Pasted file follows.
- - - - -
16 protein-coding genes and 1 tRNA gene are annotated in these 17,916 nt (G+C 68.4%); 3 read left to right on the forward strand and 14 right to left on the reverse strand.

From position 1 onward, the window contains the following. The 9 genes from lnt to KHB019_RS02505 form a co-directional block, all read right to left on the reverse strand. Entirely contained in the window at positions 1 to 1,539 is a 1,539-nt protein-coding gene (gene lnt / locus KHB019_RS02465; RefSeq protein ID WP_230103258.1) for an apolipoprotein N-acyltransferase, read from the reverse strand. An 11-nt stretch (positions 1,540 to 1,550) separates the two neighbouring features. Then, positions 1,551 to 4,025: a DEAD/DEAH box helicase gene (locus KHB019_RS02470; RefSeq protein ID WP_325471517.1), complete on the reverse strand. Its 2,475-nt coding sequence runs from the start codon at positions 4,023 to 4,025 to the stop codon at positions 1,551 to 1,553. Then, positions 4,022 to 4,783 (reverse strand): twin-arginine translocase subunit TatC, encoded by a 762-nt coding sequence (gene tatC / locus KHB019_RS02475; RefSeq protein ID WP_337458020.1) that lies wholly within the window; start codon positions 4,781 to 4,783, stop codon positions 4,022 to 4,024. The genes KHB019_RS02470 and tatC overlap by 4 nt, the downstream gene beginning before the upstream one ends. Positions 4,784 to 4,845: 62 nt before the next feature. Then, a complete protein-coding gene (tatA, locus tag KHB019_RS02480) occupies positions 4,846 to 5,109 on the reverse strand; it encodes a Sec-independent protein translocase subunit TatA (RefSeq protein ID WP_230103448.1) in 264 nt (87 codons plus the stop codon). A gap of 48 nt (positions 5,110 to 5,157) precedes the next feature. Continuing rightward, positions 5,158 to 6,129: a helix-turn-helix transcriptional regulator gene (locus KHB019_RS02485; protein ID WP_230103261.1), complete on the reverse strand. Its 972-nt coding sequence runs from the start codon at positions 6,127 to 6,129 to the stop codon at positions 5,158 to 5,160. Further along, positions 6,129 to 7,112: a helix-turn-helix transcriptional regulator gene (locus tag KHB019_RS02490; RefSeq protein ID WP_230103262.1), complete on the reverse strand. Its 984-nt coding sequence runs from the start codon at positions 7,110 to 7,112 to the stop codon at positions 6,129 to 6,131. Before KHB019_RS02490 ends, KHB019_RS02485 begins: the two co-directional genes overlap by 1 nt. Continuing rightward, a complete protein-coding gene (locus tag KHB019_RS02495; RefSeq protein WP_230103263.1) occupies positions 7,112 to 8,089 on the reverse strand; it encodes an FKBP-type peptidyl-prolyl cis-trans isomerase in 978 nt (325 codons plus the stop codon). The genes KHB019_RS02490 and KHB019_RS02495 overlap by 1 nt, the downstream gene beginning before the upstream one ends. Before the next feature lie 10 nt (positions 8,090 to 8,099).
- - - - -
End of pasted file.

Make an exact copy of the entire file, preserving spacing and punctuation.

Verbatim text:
16 protein-coding genes and 1 tRNA gene are annotated in these 17,916 nt (G+C 68.4%); 3 read left to right on the forward strand and 14 right to left on the reverse strand.

From position 1 onward, the window contains the following. The 9 genes from lnt to KHB019_RS02505 form a co-directional block, all read right to left on the reverse strand. Entirely contained in the window at positions 1 to 1,539 is a 1,539-nt protein-coding gene (gene lnt / locus KHB019_RS02465; RefSeq protein ID WP_230103258.1) for an apolipoprotein N-acyltransferase, read from the reverse strand. An 11-nt stretch (positions 1,540 to 1,550) separates the two neighbouring features. Then, positions 1,551 to 4,025: a DEAD/DEAH box helicase gene (locus KHB019_RS02470; RefSeq protein ID WP_325471517.1), complete on the reverse strand. Its 2,475-nt coding sequence runs from the start codon at positions 4,023 to 4,025 to the stop codon at positions 1,551 to 1,553. Then, positions 4,022 to 4,783 (reverse strand): twin-arginine translocase subunit TatC, encoded by a 762-nt coding sequence (gene tatC / locus KHB019_RS02475; RefSeq protein ID WP_337458020.1) that lies wholly within the window; start codon positions 4,781 to 4,783, stop codon positions 4,022 to 4,024. The genes KHB019_RS02470 and tatC overlap by 4 nt, the downstream gene beginning before the upstream one ends. Positions 4,784 to 4,845: 62 nt before the next feature. Then, a complete protein-coding gene (tatA, locus tag KHB019_RS02480) occupies positions 4,846 to 5,109 on the reverse strand; it encodes a Sec-independent protein translocase subunit TatA (RefSeq protein ID WP_230103448.1) in 264 nt (87 codons plus the stop codon). A gap of 48 nt (positions 5,110 to 5,157) precedes the next feature. Continuing rightward, positions 5,158 to 6,129: a helix-turn-helix transcriptional regulator gene (locus KHB019_RS02485; protein ID WP_230103261.1), complete on the reverse strand. Its 972-nt coding sequence runs from the start codon at positions 6,127 to 6,129 to the stop codon at positions 5,158 to 5,160. Further along, positions 6,129 to 7,112: a helix-turn-helix transcriptional regulator gene (locus tag KHB019_RS02490; RefSeq protein ID WP_230103262.1), complete on the reverse strand. Its 984-nt coding sequence runs from the start codon at positions 7,110 to 7,112 to the stop codon at positions 6,129 to 6,131. Before KHB019_RS02490 ends, KHB019_RS02485 begins: the two co-directional genes overlap by 1 nt. Continuing rightward, a complete protein-coding gene (locus tag KHB019_RS02495; RefSeq protein WP_230103263.1) occupies positions 7,112 to 8,089 on the reverse strand; it encodes an FKBP-type peptidyl-prolyl cis-trans isomerase in 978 nt (325 codons plus the stop codon). The genes KHB019_RS02490 and KHB019_RS02495 overlap by 1 nt, the downstream gene beginning before the upstream one ends. Before the next feature lie 10 nt (positions 8,090 to 8,099).